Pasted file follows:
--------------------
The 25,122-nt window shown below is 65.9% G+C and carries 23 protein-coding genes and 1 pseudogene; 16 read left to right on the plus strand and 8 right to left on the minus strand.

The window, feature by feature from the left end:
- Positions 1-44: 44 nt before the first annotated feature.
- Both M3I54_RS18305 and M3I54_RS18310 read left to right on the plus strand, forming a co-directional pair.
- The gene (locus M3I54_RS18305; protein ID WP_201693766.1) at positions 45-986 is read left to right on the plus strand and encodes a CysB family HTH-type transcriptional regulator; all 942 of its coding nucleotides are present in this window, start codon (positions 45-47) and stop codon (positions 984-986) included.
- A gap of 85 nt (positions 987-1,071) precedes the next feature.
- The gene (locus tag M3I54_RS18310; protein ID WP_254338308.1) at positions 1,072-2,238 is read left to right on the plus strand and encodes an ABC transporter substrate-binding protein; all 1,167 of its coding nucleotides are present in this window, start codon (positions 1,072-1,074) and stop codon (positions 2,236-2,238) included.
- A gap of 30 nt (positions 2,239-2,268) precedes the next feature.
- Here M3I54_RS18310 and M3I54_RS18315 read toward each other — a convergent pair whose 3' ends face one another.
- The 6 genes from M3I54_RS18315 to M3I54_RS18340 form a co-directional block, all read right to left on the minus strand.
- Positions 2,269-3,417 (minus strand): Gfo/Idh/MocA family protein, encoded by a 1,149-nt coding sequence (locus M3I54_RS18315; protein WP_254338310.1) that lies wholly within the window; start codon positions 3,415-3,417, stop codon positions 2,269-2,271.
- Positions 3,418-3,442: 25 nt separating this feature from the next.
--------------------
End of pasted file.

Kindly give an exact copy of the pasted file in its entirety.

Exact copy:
The 25,122-nt window shown below is 65.9% G+C and carries 23 protein-coding genes and 1 pseudogene; 16 read left to right on the plus strand and 8 right to left on the minus strand.

The window, feature by feature from the left end:
- Positions 1-44: 44 nt before the first annotated feature.
- Both M3I54_RS18305 and M3I54_RS18310 read left to right on the plus strand, forming a co-directional pair.
- The gene (locus M3I54_RS18305; protein ID WP_201693766.1) at positions 45-986 is read left to right on the plus strand and encodes a CysB family HTH-type transcriptional regulator; all 942 of its coding nucleotides are present in this window, start codon (positions 45-47) and stop codon (positions 984-986) included.
- A gap of 85 nt (positions 987-1,071) precedes the next feature.
- The gene (locus tag M3I54_RS18310; protein ID WP_254338308.1) at positions 1,072-2,238 is read left to right on the plus strand and encodes an ABC transporter substrate-binding protein; all 1,167 of its coding nucleotides are present in this window, start codon (positions 1,072-1,074) and stop codon (positions 2,236-2,238) included.
- A gap of 30 nt (positions 2,239-2,268) precedes the next feature.
- Here M3I54_RS18310 and M3I54_RS18315 read toward each other — a convergent pair whose 3' ends face one another.
- The 6 genes from M3I54_RS18315 to M3I54_RS18340 form a co-directional block, all read right to left on the minus strand.
- Positions 2,269-3,417 (minus strand): Gfo/Idh/MocA family protein, encoded by a 1,149-nt coding sequence (locus M3I54_RS18315; protein WP_254338310.1) that lies wholly within the window; start codon positions 3,415-3,417, stop codon positions 2,269-2,271.
- Positions 3,418-3,442: 25 nt separating this feature from the next.